Dry shaving vs wet shaving: What’s best?
Some prefer the closeness of wet shaving with warm water and lather, while others prefer the speed and ease of an electric shaver vs razors. But is one kinder to skin than the other? Let’s break down the pros and cons of dry shaving vs wet shaving.
Dry shaving: The pros
Control: Most electric shavers have adjustable blades, allowing you to control the length.
Speed: Electric shavers don’t require any prep (or even a sink) if you want a quick, all-over trim in a hurry.
Convenience: As long as it’s charged up, your electric shaver is ready to go, whether you’re in an airplane bathroom or a tent in the middle of nowhere.
Dry shaving: The cons
Cost: An electric shaver can cost anything from $30 to more than $200.
Closeness: While the tech is always improving, an electric shaver will rarely cut your stubble as close as a razor.
Skin irritation: There can be more irritation than with a manual shave, especially if you have dry, sensitive skin.
Power: Unless you want to run out of battery halfway through a shave, you need an electric outlet or a fully charged shaver.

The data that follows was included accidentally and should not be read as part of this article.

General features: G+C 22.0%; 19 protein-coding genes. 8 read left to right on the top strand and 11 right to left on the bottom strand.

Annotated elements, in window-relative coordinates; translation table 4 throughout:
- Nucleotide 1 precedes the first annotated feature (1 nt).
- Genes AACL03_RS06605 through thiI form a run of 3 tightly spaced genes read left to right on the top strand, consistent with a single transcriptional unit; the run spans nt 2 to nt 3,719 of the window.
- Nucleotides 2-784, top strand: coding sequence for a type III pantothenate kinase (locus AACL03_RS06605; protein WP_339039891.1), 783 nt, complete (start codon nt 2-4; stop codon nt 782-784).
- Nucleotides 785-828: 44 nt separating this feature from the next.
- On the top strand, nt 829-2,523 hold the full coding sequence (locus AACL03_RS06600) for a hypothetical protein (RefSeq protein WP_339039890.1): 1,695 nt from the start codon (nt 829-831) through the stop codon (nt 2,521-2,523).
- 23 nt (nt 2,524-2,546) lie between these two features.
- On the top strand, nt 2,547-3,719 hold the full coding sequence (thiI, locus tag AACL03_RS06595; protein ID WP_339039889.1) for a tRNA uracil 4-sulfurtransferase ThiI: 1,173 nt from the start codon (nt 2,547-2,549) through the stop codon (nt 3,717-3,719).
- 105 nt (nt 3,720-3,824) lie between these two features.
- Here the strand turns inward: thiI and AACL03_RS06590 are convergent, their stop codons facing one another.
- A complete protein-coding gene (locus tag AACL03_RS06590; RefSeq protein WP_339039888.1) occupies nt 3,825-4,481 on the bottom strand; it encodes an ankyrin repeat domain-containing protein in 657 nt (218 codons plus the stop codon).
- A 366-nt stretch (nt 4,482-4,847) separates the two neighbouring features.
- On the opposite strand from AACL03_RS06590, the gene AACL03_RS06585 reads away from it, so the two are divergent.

Maintenance: You need to regularly clean and oil your electric shaver to keep it in top condition.
Wet shaving: The pros
Closeness: Wet shaving with a blade is closer, leaving you with skin that feels smoother, fresher and cleaner.
Freshness: It’s hard to beat the sensorial experience of a wet shave, especially when you do it with a thick, lathery foam like Dove Men+Care Skin Defense 3-in-1 Bar. Made with ¼ moisturizing cream, it leaves skin feeling hydrated and refreshed after every shave.
Travel: Since there’s no need for electricity, chargers or batteries, they’re much easier for travel (although you can’t store them in carry-on luggage).
Wet shaving: The cons
Cost: A pack of blades is far cheaper than an electric razor, but replacements can be pricey, especially razors with multiple blades. We recommend replacing those blades every eight uses or every three weeks (whichever comes first).
Nicks + cuts: Wet shaves take longer and require more attention than a dry shave. With multi-blade razors, wet shaves are safer, but you’re still prone to nicks and cuts – especially if you rush.
Less control: There are no length options for wet shaves. Once it’s off, it’s off.
Dry vs wet shave: The final word
Is it better to shave dry or wet? While there are many benefits to dry shaving, an electric shaver is more likely to irritate dry, sensitive skin and cause razor burn or ingrown hairs. That’s why we recommend wet shaving, even if it’s potentially more time-consuming and expensive in the long-term. It’s kinder to skin (as long as you keep your blades sharp and clean) and gives you a closer, smoother shave. But be warned – the occasional nick or cut is inevitable.
Now you know the pros and cons of using an electric razor vs blades, discover our top tips for avoiding razor burn.